Catboat rig on a catamaran

Discussion in 'Multihulls' started by Guest, Mar 23, 2003.

  1. Guest

    Guest Guest

    Anyone seen or tried a catboat rig, ala Non-such , on a crusing catamaran?
  2. Laz
    Joined: Dec 2002
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    Laz Junior Member

    Aren't most cats rigged with the mast near the center? I think this is due to the extra forward forces that get translated into downward pressure on the bows, but I don't know why.

  3. tspeer
    Joined: Feb 2002
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    tspeer Senior Member

    There are beach cats that use a cat rig - the A class catamaran being a good example.

    For cruising cats, I think the problem is structure and balance. If the center of effort of the rig is to be near the usual location, then the mast support must be further forward, and this means the main structural bulkhead must also be moved forward. This may restrict the size of the forward cabin and make for a (nearly) solid foredeck, whether you wanted it or not. If the mast is in the usual location, the lateral area of the hull must be moved aft. This could be done by changing the board location, but the lateral area may move forward as the boat is pressed and the bows depressed, with weather helm being the result. The boat will not lie ahull the same with the boards moved aft, either, and tacking may be affected.

    Then there's the problem of supporting a cantilevered mast. John Shuttleworth covers this in connection with an Aero rig. See

    Not to say that you couldn't use a cat rig - but you'd have to engineer the whole boat to do it. There've also been biplane cat rigs, with Team Phillips being one of the most notable recent incarnations.
  4. Guest

    Guest Guest

    Thanks for your replies.

    My idea was to have 2 Non-such masts, one on each hull. This would, I hope, reduce the stress. This would end up looking somewhat like the Hobie TriFoiler but on a much larger scale.
  5. SailDesign
    Joined: Jan 2003
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    SailDesign Old Phart! Stay upwind..

    Your problem with two sticks, one on each hull, is that you will be hard pressed to find enough bury to keep the masts upright. Think of the depth of a Nopnsuch, and then see where you have that on your cat. If ya got it, fine, otherwise you _will_ break the boat, especially with the excess stability you have ;-)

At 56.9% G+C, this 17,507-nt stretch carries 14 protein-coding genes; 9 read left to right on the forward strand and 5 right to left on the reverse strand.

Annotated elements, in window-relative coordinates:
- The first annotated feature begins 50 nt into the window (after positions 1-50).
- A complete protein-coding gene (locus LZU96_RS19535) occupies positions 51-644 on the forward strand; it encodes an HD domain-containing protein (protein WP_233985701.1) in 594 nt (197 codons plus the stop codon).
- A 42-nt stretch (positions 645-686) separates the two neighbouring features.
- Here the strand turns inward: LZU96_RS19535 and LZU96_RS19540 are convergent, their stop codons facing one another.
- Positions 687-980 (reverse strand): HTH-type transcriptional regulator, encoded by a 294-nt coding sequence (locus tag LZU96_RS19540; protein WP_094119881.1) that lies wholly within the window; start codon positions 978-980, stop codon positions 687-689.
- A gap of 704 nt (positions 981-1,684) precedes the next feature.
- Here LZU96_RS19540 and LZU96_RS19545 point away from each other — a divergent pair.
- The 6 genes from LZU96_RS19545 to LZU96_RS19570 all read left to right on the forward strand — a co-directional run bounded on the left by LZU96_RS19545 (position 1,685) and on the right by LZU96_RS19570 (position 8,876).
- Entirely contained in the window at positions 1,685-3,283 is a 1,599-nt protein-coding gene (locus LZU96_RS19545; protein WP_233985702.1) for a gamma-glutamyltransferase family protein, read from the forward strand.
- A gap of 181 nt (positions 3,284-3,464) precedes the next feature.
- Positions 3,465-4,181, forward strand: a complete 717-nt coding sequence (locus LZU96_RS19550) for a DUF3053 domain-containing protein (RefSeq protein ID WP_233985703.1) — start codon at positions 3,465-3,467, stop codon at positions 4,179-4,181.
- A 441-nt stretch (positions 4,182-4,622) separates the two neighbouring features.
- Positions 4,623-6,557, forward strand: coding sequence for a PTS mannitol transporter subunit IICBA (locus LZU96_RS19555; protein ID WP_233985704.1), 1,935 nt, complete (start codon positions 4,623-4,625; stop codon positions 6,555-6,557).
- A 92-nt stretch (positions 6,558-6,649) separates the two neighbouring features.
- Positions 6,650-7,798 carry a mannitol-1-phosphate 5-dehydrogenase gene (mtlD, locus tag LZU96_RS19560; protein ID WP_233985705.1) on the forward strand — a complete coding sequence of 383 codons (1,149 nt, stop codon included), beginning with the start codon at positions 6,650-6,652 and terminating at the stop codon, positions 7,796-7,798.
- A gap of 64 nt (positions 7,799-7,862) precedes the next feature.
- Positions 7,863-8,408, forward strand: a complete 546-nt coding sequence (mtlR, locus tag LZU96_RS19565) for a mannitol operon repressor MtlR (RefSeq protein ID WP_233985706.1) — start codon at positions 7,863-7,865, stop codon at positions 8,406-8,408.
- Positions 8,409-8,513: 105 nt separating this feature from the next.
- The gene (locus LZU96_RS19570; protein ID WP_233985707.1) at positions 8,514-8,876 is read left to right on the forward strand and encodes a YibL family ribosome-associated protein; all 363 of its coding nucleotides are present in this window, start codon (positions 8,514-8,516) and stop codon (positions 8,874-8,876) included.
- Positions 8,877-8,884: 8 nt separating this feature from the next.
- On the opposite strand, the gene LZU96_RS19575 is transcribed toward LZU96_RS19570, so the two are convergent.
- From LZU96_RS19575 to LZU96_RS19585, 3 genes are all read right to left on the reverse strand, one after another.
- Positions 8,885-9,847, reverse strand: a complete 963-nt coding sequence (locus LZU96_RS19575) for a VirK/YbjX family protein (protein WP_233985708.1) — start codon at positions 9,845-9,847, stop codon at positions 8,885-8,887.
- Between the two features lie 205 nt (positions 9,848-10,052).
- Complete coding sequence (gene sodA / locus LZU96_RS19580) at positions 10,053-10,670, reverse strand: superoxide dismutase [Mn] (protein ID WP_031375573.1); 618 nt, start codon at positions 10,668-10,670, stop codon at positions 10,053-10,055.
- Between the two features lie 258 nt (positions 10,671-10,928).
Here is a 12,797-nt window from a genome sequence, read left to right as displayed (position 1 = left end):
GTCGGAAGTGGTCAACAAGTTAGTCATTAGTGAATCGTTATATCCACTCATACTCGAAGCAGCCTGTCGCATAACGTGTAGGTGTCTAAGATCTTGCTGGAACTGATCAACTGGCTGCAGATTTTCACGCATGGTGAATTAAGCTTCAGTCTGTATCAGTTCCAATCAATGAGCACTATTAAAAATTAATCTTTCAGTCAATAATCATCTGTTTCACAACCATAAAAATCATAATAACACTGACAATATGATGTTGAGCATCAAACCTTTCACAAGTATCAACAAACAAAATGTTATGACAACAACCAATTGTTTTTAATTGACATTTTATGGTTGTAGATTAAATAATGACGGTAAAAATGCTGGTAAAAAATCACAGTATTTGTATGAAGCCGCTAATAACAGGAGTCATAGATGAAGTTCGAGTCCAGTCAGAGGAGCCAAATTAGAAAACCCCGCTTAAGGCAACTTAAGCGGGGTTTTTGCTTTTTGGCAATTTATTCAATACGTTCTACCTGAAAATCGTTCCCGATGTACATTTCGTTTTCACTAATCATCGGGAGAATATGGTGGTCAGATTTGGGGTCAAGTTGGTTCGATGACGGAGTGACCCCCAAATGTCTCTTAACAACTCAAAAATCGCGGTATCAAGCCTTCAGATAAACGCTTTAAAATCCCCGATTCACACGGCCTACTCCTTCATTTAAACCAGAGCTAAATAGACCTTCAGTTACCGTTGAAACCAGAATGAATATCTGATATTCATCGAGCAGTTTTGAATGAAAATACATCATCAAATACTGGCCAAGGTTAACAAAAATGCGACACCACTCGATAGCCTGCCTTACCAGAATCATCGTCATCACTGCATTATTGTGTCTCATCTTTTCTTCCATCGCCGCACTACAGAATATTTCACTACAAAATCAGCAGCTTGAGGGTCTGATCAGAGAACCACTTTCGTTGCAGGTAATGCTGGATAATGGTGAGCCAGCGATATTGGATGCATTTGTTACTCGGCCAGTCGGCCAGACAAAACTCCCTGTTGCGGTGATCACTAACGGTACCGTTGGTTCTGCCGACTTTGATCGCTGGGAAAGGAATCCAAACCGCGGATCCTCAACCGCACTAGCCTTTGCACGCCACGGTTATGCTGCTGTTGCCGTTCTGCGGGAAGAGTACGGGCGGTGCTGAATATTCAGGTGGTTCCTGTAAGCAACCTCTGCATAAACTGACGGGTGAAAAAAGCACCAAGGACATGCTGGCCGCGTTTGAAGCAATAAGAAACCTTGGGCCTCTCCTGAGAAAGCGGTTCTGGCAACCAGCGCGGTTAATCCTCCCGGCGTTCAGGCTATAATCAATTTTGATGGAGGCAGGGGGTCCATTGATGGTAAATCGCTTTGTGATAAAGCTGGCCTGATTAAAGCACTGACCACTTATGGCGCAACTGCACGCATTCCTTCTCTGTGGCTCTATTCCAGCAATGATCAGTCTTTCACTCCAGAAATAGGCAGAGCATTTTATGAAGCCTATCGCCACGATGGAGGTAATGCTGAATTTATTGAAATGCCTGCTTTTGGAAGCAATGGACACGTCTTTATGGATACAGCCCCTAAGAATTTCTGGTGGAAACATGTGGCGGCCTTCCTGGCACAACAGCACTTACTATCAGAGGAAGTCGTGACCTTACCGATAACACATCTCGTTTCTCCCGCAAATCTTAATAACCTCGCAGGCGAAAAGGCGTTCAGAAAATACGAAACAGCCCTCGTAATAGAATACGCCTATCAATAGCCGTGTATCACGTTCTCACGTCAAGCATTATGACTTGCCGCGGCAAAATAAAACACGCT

6. Guest

    Guest Guest

    Thanks I did not think about that. I will try to find out from existing cruising cats if I can have that height.
  7. Stephen Ditmore
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    Stephen Ditmore Senior Member

    I think it can work, and I'll reiterate that you should look to the example of Team Phillips. The two masts can be stayed with wires from the partners of each to the hounds of the other, forming a big X, if there is a compression strut between the two masts at the hounds.

    Tom Speer's concern about balance could be partially addressed by increasing rudder size.
  8. yipster
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    yipster designer

  9. Guest

    Guest Guest

    Thanks for the Team Philips references.

    I missed it when it was first referenced in tspeer message. I went and look at some of the pictures and that's pretty scary.
  10. Polarity
    Joined: Dec 2001
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    Polarity Senior Member

    you can go an look at Pete Goss's site before it was shut doen using "the time machine"
  11. grob
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  12. Tad
    Joined: Mar 2002
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    Tad Boat Designer

    First they broke both bows off, fixed that, then pushed the mast steps through the bottom in early trials. Fixed that problem and went sailing. But Team Phillips was abandoned (breaking up in a gale) in the North Atlantic west of Ireland in February (February!!!) of 2001. Months later largish chunks of the boat washed ashore in Iceland.

    A bit too big of a step forward?

    Best, Tad.
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